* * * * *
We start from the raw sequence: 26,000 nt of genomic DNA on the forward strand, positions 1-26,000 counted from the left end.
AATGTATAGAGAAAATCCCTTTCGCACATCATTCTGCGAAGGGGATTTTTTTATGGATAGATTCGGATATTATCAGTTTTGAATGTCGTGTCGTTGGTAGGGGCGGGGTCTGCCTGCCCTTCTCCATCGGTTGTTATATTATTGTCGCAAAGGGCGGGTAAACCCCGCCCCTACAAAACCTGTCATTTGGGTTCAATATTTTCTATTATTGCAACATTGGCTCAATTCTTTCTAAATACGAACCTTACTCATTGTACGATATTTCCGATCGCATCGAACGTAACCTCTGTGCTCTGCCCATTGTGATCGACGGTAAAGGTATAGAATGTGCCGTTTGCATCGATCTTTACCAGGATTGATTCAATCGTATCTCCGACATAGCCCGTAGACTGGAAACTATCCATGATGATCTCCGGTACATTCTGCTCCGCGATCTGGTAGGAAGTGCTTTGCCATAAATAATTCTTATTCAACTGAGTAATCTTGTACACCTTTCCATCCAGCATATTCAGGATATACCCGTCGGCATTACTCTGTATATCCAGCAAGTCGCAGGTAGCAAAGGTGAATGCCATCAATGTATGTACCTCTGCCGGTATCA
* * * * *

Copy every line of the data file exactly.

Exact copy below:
We start from the raw sequence: 26,000 nt of genomic DNA on the forward strand, positions 1-26,000 counted from the left end.
AATGTATAGAGAAAATCCCTTTCGCACATCATTCTGCGAAGGGGATTTTTTTATGGATAGATTCGGATATTATCAGTTTTGAATGTCGTGTCGTTGGTAGGGGCGGGGTCTGCCTGCCCTTCTCCATCGGTTGTTATATTATTGTCGCAAAGGGCGGGTAAACCCCGCCCCTACAAAACCTGTCATTTGGGTTCAATATTTTCTATTATTGCAACATTGGCTCAATTCTTTCTAAATACGAACCTTACTCATTGTACGATATTTCCGATCGCATCGAACGTAACCTCTGTGCTCTGCCCATTGTGATCGACGGTAAAGGTATAGAATGTGCCGTTTGCATCGATCTTTACCAGGATTGATTCAATCGTATCTCCGACATAGCCCGTAGACTGGAAACTATCCATGATGATCTCCGGTACATTCTGCTCCGCGATCTGGTAGGAAGTGCTTTGCCATAAATAATTCTTATTCAACTGAGTAATCTTGTACACCTTTCCATCCAGCATATTCAGGATATACCCGTCGGCATTACTCTGTATATCCAGCAAGTCGCAGGTAGCAAAGGTGAATGCCATCAATGTATGTACCTCTGCCGGTATCA